The fifth chapter is the brief description of The Heart of Change by John P. Kotter and Dan S. Cohen. The authors represent these eight steps to change as a guideline and they discuss effective and non-effective actions to take during the change efforts. Those steps are:
Step 1: Establish a sense of urgencyStep 2: Create a guiding coalitionStep 3: Develop a compelling visionStep 4: Communicate the visionStep 5: Empower others to act on the visionStep 6: Generate short term winsStep 7: Consolidate gains and produce more changeStep 8: Anchor new approaches in the company culture

In the sixth chapter, the authors identify seven activities that are essential for implementation. All of them are about communication channels between system agents and change agents. They believe that the communication, such as enlisting support and celebrating short term wins, would catalyze the transition. They also discuss involvement and roles of consultants and employees in different steps of implementation.

In the seventh and eighth chapters, they address different types of employee responses to change and how to handle those responses. The authors also mention about change agents and system agents like in The Facilitating Organization Change: Lessons from Complexity Science (by Edwin E. Olson and Glenda H. Eoyang). In this chapter, in addition to these two agents, the authors point out another type of employee, classified as resistors who do not want to change. According to the authors, the resistors are also active participants of the change process like change agents. The acknowledgement of those employees before implementation would allow change managers to plan comprehensively.

The remaining chapters are about how to adapt continuous change culture into an organization and the role of HR professionals on this adaption process.
This book is designed to give implementation ideas for Hr professionals. The authors’ main concern is to give general knowledge and a practical view. That is why in this book, the critical approach to issues is rarely discussed.

At the conclusion of each of the eleven chapters, the authors give an especially useful “Summing Up” section which makes possible a review of important points. After that part, each topic has been leveraged by critically questioning them at the end of each chapter.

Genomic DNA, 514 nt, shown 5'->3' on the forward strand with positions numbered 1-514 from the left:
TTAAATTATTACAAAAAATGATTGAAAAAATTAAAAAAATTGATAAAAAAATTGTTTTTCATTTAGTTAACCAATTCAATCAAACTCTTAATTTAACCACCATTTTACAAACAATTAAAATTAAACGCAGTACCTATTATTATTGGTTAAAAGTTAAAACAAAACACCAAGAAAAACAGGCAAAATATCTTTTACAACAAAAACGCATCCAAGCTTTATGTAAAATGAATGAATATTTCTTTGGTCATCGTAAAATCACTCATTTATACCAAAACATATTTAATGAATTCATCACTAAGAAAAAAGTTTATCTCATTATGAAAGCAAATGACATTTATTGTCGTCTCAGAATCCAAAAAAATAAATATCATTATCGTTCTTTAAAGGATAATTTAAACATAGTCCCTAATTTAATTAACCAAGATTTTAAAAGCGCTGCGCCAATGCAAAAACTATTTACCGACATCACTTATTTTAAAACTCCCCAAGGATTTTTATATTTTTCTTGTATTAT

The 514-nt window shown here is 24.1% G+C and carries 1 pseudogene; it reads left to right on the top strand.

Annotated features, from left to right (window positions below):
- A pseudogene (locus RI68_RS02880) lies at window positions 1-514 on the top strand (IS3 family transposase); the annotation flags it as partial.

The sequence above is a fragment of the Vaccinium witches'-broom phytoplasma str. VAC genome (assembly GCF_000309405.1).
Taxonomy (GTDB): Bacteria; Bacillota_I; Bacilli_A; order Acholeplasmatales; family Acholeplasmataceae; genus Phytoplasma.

I also like the “Tools” section makes it easy for a reader to think him/herself by putting into situations and encouraging critical thinking about topics that are covered in the chapter. Beside those, there are also special parts in each chapter, such as “HR Action”, “Tips”, “Dos and Don’ts”, and special notes. In those specially formatted parts, the readers can find many useful points and practices to apply real life cases.

Therefore I think that the flow of chapters is very well structured and specially formatted summary and tools sections at the end of each chapter stress the main points of the chapter so the readers can focus on them.

However, there are two things that should be improved for better readability. First of all, I have some difficulty in following chapters in terms of special parts, because those special parts recurring in each chapter have different places. For example, after the first chapters, I would expect that “Tools” parts are last part of each chapter, but sometimes they are placed different parts of the chapter rather than the last part. If they have a common places in each chapter layout, it looks more professional. Secondly, the authors’ points in “HR Action”-“special notes” and “Tips”-“Dos and Don’ts” seems to have similar concept. Instead of labeling and formatting them differently, it is better to keep that information under “HR Action” and “Tips”.

It can be said that, this book is a guidelines book. This book gives a good hints to manage transition. If you are interested in the book that discusses the change management issues in more criticizing way, this is not the book that you are looking for. Since the aim of the book is to give some background information about change management to HR professionals, the authors have accomplished it by discussing all aspects of change management from HR perspective. If you have plans to build career in HR, or you are already in HR, and looking for guidelines to back up your vision for managing change in workplace, I strongly recommend you to read this book. This book should be under your hand, because you as a HR professional are going to deal with the change management issues at all level and almost everyday.